Senate Republicans Stand with Illinois Families and Against $3.4 Billion Tax Hike

This week, members of the Senate Republican Caucus stood with the middle-income families of Illinois and against a $3.4 billion tax increase as Illinois Democrats advanced out of the Senate a proposed graduated income tax that provides no protections for taxpayers.

State Senator Jil Tracy (R-Quincy), who voted against the proposal, issued the following statement after the vote:

“I have grave concerns that this push to move Illinois to a graduated income tax structure, without guaranteed protections for middle-income families will only lead to further income tax increases. The Constitutional Amendment was just introduced a few weeks ago, and since then, we have already seen the proposed rates change. With no guarantees in place that middle-income families won’t see their taxes go up in the near future, I voted no. Illinois families cannot afford to give Democrats a blank check.”

Senate Republicans, who unanimously voted against the graduated income tax plan, noted that when Illinois’ current Constitution was written, its crafters chose a flat tax because it provided middle-income families with better protections from politicians.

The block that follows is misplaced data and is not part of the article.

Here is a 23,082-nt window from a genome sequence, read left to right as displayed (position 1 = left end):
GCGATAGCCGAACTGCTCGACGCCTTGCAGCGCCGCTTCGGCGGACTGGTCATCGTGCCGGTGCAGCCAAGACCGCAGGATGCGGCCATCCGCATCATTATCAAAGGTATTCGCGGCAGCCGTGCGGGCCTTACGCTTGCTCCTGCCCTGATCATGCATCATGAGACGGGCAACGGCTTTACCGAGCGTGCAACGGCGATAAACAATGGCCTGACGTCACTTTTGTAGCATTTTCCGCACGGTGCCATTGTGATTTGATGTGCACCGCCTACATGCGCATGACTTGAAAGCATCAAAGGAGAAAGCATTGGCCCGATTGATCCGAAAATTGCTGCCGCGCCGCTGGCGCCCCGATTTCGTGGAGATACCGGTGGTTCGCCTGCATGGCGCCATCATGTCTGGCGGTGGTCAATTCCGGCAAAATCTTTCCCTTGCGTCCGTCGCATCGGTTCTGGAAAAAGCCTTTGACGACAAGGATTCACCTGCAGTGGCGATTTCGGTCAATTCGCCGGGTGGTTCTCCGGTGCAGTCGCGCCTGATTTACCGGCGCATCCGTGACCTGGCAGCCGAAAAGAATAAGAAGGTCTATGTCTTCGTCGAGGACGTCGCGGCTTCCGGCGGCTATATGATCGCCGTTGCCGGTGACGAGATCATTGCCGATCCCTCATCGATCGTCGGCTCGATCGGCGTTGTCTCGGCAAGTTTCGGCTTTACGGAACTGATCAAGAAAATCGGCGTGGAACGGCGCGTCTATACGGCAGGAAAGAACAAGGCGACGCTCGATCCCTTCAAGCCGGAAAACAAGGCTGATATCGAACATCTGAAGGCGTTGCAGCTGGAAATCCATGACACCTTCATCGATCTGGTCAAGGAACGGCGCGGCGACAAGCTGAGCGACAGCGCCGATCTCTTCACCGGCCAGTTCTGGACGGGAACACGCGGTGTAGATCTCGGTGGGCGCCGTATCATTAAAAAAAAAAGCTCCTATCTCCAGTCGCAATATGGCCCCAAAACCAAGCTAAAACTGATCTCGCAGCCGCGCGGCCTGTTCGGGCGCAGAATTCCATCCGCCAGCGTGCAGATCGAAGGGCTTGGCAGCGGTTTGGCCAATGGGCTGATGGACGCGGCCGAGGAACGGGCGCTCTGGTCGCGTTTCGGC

According to data from the Tax Foundation, over the last 20 years, states with flat taxes have reduced taxes 21 times and increased them only four times, two of those four increases happening in Illinois. Over the same period of time, in states with graduated income tax structures, brackets have shifted leading to 24 income tax increases. 

Just weeks ago, Gov. J.B. Pritzker announced his proposed rates; however, the rates contained in Senate Bill 687, which passed out of the Senate this week, have already been increased from the Governor’s initial proposal. This “bait-and-switch” is exactly what Senate Republicans have been warning taxpayers about.

In a May 1 editorial, the Daily Herald argued that, “On Wednesday, senators demonstrated that not only is that a legitimate fear but they’re willing to do the switching even before the bait has been taken.”

The broader point, the paper noted, “is that the rates already are being changed to bring in more revenue, making lawmakers appear all but indifferent to the fears and misgivings of taxpayers.”

The proposal now heads to the Illinois House of Representatives for consideration.

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